3. Your kid’s homework just got a lot easier thanks to NotebookLM

A man presenting NotebookLM at Google I/O 2024

(Image credit: Google)

All parents will know the horror of trying to help kids with homework; if you ever knew about this stuff in the past, there’s no way the knowledge still lurks within your brain 20 years later. But Google may have just made the task a lot easier, thanks to an upgrade to its NotebookLM note-taking app.

NotebookLM now has access to Gemini 1.5 Pro, and based on the demo given at I/O 2024, it’ll now be a better teacher than you’ve ever been. The demo showed Google’s Josh Woodward loading up a notebook filled with notes about a learning topic – in this case, science. With a single button press, he was able to create a detailed learning guide, with further outputs including quizzes and FAQs, all pulled from the source material.

Impressive – but it was about to get a lot better. A new feature – still a prototype for now – was able to output all of the content as audio, essentially creating a podcast-style discussion. What’s more, the audio featured more than one speaker, chatting about the topic naturally in a way that would definitely be more helpful than a frustrated parent attempting to play the role of teacher. 

Woodward was even able to interrupt and ask a question, in this case “give us a basketball example” – at which point the AI switched tack and came up with clever metaphors for the topic, but in an accessible context. The parents on the TechRadar team are itching to try out this one.

  • When will it launch? Unknown right now

4. You’ll soon be able to search Google with a video

Google IO 2024

(Image credit: Google)

In a strange on-stage demo with a record player, Google showed off a very impressive new search trick. You can now a record a video, and search it to get results, and hopefully an answer.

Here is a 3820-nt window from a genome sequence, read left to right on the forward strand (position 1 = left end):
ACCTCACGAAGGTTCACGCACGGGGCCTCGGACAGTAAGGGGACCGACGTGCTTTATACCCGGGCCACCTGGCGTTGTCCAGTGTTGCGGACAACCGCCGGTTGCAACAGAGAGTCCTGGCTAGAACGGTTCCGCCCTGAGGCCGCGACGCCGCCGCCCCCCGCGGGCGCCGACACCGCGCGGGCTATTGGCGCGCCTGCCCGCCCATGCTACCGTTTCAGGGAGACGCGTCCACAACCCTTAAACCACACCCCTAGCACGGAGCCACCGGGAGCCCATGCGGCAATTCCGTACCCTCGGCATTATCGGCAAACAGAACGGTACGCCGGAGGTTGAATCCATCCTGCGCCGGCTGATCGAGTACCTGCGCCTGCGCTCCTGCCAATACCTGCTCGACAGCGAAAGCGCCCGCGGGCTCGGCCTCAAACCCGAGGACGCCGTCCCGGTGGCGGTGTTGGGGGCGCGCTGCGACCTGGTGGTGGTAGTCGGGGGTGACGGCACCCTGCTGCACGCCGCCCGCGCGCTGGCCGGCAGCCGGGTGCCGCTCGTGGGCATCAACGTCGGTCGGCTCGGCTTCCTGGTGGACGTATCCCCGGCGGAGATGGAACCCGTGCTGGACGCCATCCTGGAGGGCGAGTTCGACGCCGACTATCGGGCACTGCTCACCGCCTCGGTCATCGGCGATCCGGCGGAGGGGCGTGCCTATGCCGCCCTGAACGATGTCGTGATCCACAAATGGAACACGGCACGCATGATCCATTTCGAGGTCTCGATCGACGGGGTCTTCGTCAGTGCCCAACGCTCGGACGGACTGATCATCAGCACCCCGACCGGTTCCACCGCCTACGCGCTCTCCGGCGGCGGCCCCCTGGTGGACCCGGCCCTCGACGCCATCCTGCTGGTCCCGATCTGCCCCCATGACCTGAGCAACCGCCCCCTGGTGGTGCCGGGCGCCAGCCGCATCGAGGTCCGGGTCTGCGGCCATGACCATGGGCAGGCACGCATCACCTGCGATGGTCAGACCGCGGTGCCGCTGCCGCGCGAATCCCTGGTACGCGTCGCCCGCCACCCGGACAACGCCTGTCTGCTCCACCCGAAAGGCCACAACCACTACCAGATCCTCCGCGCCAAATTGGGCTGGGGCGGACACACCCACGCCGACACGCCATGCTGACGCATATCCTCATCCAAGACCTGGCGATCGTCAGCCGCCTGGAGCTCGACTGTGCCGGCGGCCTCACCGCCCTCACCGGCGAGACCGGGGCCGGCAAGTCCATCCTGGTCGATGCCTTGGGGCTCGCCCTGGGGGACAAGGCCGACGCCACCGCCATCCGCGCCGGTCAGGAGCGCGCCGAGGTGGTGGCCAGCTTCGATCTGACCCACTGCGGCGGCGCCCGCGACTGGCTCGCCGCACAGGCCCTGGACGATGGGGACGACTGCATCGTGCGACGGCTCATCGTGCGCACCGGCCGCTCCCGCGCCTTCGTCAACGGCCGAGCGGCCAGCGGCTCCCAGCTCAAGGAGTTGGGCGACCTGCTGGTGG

In this case, it was Googler who was wondering how to use a record player; she hit record to film the unit in question while asking something and then sent it off. Google worked its search magic and provided an answer in text, which could be read aloud. It's an entirely new way to search, like Google Lens for video, and also distinctly different from the forthcoming Project Astra everyday AI, as this needs to be recorded and then searched versus working in real-time. 

Still, it’s part of a Gemini and generative AI infusion with Google Search, aiming to keep you on that page and make it easier to get answers. Before this demo of searching with video, Google showed off a new generative experience for recipes and dining. This allows you to search for something in natural language and get recipes or even eatery recommendations on the results page. 

Simply, Google’s going full throttle with generative AI in search, both for results and various ways to get the results. 

  • When will it launch? Google says that "searching with video will be available soon for Search Labs users in English in the US" and will "expand to more regions over time"

5. Google took on OpenAI’s Sora with its Veo video tool

We’ve been marveling at the creations of OpenAI’s text-to-video tool Sora for the past few months, and now Google is joining the generative video party with its new tool called Veo. Like Sora, Veo can generate minute-long videos in 1080p quality, all from a simple prompt.

That prompt can include cinematic effects, like a request for a time-lapse or aerial shot, and the early samples look impressive. You don’t have to start from scratch either – upload an input video with a command, and Veo can edit the clip to match your request. There’s also the option to add masks and tweak specific parts of a video too.

The bad news? Like Sora, Veo isn’t widely available yet. Google says it’ll be available to select creators through VideoFX, one of its experimental Labs features, “over the coming weeks.” It could be a while until we see a wide rollout, but Google has promised to bring the feature to YouTube Shorts and other apps. And that’ll have Adobe shifting uneasily in its AI-generated chair.